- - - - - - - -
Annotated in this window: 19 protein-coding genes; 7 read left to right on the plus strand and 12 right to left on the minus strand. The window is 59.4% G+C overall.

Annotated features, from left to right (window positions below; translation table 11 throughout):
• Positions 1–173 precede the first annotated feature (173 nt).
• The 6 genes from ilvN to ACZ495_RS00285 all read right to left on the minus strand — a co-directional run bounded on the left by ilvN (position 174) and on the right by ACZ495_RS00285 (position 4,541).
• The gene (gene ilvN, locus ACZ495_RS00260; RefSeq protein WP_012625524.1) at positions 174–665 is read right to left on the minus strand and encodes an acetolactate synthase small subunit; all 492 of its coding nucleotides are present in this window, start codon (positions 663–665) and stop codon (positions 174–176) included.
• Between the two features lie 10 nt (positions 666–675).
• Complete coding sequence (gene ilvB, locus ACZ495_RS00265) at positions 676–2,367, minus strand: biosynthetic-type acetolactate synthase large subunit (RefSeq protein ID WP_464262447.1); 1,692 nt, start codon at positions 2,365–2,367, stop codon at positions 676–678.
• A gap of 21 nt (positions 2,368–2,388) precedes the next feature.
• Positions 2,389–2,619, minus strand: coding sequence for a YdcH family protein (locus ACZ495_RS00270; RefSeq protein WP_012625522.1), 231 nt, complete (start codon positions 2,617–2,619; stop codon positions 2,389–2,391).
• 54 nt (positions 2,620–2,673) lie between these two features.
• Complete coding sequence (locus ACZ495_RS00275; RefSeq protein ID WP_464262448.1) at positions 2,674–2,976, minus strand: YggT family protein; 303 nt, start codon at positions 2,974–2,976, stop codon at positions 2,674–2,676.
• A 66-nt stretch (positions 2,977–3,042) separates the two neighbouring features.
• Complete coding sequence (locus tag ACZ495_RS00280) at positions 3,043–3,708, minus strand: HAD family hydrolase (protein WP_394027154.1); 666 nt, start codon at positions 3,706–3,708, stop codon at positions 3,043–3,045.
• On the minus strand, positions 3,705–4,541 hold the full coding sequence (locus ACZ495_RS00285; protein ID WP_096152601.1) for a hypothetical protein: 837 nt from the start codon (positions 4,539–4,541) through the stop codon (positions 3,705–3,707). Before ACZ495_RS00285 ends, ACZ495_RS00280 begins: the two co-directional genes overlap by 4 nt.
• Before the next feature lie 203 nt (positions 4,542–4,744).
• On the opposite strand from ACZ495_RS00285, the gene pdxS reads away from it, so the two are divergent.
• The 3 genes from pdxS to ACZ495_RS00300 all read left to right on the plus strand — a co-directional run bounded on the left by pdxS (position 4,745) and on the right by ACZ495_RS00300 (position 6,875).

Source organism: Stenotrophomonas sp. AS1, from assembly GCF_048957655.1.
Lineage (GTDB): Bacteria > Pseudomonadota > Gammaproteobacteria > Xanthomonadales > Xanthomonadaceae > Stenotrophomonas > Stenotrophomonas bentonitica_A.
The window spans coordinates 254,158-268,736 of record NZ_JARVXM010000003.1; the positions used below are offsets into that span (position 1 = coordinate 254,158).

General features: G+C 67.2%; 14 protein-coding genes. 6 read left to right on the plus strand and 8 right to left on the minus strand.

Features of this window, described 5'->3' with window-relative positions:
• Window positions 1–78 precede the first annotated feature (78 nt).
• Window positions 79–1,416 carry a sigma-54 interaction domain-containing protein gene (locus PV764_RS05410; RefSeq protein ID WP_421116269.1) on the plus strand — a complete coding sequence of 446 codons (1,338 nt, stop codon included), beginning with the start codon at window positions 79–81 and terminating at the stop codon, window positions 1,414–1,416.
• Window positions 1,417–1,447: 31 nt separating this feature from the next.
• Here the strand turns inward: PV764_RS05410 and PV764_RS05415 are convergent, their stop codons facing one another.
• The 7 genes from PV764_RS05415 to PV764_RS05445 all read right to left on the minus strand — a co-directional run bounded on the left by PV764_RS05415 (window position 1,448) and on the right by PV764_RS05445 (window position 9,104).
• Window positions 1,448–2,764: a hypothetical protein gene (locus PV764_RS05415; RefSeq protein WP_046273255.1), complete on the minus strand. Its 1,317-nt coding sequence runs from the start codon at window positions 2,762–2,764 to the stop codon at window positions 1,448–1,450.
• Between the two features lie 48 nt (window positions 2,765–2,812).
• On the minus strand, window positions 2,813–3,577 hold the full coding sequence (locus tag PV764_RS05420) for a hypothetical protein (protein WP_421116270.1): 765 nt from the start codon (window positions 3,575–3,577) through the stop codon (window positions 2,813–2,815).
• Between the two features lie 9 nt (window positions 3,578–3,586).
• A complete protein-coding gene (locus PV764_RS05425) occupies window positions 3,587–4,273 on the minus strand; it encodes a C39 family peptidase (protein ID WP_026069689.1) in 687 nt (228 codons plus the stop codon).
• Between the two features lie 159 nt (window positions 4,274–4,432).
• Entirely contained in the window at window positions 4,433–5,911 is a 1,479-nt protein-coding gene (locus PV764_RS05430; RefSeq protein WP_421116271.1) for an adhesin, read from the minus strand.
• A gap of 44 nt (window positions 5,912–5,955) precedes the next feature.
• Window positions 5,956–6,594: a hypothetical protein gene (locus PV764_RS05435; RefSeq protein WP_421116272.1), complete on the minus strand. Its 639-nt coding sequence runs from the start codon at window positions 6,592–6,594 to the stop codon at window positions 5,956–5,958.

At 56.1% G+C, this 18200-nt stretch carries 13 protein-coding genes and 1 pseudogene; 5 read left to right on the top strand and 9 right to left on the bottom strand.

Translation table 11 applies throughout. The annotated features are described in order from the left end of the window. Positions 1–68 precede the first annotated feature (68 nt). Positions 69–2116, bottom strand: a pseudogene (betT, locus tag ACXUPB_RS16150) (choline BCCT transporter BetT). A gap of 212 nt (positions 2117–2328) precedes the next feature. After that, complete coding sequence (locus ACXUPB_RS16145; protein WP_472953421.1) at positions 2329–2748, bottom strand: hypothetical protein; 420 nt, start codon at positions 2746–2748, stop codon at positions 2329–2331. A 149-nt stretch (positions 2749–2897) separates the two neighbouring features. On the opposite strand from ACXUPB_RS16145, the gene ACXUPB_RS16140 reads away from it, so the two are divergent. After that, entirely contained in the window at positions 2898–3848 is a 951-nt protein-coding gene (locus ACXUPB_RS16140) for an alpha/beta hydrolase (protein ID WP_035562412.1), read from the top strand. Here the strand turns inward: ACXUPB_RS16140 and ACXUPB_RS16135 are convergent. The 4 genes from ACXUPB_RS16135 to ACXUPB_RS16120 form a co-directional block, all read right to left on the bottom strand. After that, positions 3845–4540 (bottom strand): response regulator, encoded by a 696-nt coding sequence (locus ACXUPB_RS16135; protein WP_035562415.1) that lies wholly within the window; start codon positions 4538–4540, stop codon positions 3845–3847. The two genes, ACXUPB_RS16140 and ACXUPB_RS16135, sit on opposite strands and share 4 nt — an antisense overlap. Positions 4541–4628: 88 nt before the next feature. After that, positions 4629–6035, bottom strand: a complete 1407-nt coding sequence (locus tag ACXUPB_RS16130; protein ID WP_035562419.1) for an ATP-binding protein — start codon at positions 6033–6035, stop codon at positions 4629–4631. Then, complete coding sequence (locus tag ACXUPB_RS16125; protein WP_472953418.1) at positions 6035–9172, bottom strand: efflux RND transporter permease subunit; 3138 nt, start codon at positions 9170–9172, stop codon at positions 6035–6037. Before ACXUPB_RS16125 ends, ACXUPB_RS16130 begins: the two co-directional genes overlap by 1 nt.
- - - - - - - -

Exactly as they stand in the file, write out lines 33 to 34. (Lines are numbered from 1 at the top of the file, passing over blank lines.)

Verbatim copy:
• Between the two features lie 159 nt (window positions 4,274–4,432).
• Entirely contained in the window at window positions 4,433–5,911 is a 1,479-nt protein-coding gene (locus PV764_RS05430; RefSeq protein WP_421116271.1) for an adhesin, read from the minus strand.